In a community such as Springerville, like almost every place in the Southwest with nearby water, archaeological evidence of ancient peoples is fairly common. The objects linking the past of these places to the present are usually encountered in the things left behind, most often in the form of ceramic or stone artifacts. These objects of curiosity generate a sense of wonder, and it’s almost a natural human instinct to pick up, investigate, and—for some—collect these items. Stone tools from earlier eras and even fossils are often found in ancient village sites, not just in the Southwest, but around the world. The impulse to collect the sorts of artifacts that spark human fascination with the past was no different for the ancients. This desire to collect was also a common pastime throughout more recent history. Here in the Southwest, pot-hunting picnics were a popular family weekend activity, and collections of the objects found made for proud displays in many homes across the Southwest. Today, however, we can see that this type of collecting was damaging our understanding of the past, erasing “pages” of a history yet to be written about those who had come before us.
Our views about who owns the places and objects of the past have certainly evolved, and thankfully, family digging parties have been replaced by avocational archaeologists, site stewards, and many others who have joined organizations like Archaeology Southwest, who are all now dedicated to preserving the places of the past. Fortunately, our legal system has evolved in step with the core principals of Preservation Archaeology, to the point that almost all unauthorized or unpermitted excavations of ancient and historic sites are now criminal activities. Although we need strong laws to stop the strip mining of sites by looters and grave robbers, the application of these laws has been problematic. The arrests in Blanding, Utah, are still mostly remembered and reviled as an example of a government overreach in the rural Southwest.
The debate over who has a right to claim ownership of the past continues to this day, but in the meantime, there are significant collections of ancient objects in family collections that exist in a perceived state of legal limbo. Working in Winslow as a graduate student, and continuing in Springerville for the past few years, I would often hear about amazing family collections that people wanted to share and learn more about, but these people were simply too afraid of the issues surrounding the legality of their collections. Some families see the objects as almost toxic: “My grandfather dug this up, and I do not want keep it, but I can’t bring myself to throw it away, and I don’t want to get in trouble for turning it in.” Others are proud of the heirlooms they have inherited, and they have no intention of parting with or sharing the objects beyond close friends and family. Another faction has an even dimmer view of the business of archaeological research, which they see as taking all of the artifacts to a distant museum, never to be shared with the public again.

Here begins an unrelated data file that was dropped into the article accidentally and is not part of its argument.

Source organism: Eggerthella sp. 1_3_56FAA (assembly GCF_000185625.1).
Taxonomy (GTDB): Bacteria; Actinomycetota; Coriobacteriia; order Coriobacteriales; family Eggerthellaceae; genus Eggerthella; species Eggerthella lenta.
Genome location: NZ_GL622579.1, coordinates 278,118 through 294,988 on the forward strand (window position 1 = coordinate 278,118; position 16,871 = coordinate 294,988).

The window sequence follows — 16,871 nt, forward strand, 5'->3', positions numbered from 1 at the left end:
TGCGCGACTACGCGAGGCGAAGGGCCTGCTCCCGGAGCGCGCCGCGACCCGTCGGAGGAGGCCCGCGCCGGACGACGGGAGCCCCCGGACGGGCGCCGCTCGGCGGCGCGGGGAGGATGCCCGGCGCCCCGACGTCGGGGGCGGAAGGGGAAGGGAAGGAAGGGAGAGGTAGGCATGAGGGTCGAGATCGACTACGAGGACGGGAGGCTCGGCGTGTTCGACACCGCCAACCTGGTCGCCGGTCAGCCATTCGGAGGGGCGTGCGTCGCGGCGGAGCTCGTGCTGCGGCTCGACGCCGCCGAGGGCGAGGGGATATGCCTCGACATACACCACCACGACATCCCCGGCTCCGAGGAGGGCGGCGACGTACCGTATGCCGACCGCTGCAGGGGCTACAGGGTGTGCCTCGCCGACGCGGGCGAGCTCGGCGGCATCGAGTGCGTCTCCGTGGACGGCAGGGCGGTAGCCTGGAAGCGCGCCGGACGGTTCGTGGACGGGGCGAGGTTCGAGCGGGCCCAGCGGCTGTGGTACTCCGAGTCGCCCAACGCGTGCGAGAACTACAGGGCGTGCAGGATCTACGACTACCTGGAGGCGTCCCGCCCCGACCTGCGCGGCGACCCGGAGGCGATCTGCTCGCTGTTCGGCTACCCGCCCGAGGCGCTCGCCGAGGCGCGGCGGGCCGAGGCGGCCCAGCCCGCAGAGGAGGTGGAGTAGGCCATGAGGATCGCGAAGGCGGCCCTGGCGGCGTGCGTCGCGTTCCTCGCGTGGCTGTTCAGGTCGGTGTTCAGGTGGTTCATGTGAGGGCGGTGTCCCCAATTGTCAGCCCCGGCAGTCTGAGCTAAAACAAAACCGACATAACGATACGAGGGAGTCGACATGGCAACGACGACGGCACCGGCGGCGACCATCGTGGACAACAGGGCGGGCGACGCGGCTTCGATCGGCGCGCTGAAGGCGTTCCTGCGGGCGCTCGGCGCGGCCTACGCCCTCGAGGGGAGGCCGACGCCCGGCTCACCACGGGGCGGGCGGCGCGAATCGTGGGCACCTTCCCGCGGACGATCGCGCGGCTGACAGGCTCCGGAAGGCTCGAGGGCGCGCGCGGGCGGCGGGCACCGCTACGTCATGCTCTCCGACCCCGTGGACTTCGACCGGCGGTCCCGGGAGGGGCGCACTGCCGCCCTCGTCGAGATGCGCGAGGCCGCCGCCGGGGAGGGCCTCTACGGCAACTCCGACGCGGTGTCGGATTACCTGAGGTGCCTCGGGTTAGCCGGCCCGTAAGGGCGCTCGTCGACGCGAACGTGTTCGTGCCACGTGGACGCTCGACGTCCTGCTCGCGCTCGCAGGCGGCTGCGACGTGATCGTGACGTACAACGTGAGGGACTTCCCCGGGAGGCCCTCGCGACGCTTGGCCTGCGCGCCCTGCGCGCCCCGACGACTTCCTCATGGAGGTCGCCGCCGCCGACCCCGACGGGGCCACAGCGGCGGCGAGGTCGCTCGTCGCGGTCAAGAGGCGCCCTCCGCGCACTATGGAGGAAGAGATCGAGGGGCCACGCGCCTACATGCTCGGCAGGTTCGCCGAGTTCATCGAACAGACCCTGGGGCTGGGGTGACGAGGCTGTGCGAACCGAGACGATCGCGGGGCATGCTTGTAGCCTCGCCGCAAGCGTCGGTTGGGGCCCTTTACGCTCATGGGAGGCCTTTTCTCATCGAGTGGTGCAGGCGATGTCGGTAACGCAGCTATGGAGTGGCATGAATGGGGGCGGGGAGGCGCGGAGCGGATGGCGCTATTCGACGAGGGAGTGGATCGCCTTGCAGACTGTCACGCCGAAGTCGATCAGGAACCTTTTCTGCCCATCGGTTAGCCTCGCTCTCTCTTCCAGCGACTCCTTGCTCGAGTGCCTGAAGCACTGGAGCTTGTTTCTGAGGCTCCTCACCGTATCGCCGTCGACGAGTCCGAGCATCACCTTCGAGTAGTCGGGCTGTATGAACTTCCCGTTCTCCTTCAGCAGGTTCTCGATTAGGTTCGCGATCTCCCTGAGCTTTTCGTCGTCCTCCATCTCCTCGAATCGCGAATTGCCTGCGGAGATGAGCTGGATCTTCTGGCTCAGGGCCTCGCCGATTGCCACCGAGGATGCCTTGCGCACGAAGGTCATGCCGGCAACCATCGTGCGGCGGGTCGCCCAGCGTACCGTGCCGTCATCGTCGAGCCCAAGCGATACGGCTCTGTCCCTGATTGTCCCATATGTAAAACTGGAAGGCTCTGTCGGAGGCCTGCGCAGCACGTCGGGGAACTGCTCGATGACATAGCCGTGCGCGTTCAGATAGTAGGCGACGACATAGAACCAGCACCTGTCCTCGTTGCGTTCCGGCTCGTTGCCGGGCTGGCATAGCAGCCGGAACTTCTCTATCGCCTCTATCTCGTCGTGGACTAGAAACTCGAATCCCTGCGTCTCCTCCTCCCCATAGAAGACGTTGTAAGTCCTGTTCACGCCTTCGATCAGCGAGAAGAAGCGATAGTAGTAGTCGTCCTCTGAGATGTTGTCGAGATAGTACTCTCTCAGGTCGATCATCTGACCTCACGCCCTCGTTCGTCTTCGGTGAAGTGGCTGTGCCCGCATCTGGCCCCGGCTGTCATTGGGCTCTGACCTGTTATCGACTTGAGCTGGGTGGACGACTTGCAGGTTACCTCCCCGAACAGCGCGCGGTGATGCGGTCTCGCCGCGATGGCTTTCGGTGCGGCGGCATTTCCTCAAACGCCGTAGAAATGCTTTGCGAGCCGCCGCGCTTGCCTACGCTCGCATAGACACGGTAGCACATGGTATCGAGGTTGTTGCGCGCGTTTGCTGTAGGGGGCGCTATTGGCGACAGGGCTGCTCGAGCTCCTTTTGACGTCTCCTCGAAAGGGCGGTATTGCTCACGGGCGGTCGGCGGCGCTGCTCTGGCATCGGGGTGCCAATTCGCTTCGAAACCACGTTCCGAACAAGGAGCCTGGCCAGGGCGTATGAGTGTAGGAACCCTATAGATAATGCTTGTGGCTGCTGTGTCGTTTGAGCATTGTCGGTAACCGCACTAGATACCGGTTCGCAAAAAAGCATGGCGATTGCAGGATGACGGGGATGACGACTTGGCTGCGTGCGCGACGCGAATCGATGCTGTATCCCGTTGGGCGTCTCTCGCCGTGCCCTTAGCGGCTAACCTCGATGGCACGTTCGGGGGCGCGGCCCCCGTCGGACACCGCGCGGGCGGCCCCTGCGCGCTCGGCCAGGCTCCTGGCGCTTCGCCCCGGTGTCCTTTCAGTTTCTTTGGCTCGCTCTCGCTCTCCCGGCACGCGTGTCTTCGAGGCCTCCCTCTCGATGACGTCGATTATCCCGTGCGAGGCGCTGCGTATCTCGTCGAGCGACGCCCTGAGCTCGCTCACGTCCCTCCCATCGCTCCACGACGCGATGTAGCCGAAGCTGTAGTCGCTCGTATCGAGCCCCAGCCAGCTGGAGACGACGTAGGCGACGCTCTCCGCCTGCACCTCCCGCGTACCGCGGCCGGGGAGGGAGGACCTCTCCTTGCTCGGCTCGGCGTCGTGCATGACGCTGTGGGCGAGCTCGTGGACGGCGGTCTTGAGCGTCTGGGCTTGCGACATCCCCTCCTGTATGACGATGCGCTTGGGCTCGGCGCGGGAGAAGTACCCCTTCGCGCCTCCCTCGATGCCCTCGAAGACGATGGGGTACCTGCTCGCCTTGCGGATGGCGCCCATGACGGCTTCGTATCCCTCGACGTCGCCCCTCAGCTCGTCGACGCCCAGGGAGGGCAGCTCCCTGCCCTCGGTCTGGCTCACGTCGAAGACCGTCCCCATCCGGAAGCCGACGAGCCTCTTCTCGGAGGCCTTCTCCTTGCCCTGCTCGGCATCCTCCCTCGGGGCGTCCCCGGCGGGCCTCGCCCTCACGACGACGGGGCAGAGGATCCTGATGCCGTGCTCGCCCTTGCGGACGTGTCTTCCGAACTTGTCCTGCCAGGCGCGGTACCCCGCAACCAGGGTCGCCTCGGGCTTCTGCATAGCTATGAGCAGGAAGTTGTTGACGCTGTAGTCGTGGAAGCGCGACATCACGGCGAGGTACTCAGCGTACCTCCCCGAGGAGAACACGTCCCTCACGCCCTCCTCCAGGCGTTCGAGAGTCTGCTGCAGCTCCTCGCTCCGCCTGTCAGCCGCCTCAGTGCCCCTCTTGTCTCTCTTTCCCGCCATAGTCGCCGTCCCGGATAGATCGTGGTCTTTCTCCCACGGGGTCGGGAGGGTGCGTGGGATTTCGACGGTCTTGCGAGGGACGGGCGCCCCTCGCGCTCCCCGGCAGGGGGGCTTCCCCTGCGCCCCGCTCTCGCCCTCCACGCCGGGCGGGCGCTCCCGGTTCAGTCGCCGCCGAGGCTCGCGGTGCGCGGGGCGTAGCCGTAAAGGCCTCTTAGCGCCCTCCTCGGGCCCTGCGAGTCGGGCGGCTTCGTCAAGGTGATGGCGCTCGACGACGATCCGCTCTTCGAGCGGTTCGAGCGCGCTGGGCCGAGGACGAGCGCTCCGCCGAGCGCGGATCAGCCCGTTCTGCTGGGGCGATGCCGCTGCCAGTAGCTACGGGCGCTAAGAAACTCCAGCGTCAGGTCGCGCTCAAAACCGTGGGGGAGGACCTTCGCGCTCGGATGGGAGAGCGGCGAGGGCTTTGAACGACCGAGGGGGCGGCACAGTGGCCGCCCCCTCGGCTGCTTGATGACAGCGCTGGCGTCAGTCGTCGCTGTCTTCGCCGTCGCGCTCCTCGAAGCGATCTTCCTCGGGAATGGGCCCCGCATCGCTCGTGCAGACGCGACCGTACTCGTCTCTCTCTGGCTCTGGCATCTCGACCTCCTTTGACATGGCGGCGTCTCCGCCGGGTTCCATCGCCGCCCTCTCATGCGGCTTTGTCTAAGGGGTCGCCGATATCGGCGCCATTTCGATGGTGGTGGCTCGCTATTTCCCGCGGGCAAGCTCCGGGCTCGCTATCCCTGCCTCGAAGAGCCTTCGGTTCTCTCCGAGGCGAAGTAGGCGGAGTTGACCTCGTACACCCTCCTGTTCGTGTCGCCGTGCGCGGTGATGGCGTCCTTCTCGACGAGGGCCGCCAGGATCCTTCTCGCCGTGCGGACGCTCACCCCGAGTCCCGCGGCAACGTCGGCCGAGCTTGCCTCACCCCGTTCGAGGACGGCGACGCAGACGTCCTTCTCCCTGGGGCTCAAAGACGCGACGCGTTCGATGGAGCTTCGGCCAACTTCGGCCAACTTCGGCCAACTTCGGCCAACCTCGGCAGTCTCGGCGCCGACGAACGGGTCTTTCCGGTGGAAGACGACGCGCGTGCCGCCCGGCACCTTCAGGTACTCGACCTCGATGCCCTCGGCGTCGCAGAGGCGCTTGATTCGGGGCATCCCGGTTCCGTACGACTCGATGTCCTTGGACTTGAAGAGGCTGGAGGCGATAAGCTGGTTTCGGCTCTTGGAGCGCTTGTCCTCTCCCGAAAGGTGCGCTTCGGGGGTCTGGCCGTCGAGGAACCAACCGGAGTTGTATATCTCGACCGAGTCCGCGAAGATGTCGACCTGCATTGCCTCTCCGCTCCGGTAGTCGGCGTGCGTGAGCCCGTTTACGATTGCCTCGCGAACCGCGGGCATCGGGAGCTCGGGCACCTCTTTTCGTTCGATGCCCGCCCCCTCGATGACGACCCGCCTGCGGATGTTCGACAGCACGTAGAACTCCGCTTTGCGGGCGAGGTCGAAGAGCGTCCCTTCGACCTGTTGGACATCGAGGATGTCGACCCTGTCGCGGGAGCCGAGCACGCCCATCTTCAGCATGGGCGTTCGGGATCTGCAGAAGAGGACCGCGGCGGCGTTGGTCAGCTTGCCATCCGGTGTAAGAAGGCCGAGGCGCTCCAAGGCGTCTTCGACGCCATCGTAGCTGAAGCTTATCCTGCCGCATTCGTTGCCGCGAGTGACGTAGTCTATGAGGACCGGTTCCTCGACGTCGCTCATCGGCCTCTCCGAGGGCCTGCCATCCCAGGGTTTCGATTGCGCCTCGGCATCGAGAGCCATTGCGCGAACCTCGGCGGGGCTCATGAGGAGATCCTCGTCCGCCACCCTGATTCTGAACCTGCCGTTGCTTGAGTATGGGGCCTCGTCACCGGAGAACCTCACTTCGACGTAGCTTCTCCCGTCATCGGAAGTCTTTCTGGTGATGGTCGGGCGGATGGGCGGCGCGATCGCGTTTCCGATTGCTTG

Working with Greg Cross, director of the Casa Malpais Museum, we decided to host an “Antiques Roadshow” style event to try and start bridging the gap between public mistrust of archaeological law and families with important archaeological evidence. We found the event to be a marked success. Several fascinating objects were brought into the Springerville Heritage Center for evaluation, and we even had a 12,000-year-old Clovis point donated and its information added to the Fluted Point Database of the Americas. You can read more about the Archaeology Road Show event from the perspective of our evaluator Matt Peeples in his earlier post, and now you can watch the entire even in the video posted below. Despite the success of the event, we have to acknowledge that we did not see items from the larger family collections that we had hoped would be brought to the road show. Still, we hope that this effort helped to start to rebuild some trust between these families and the archaeology community in general. We hope to continue rebuilding this trust with another road show event in the summer of 2014.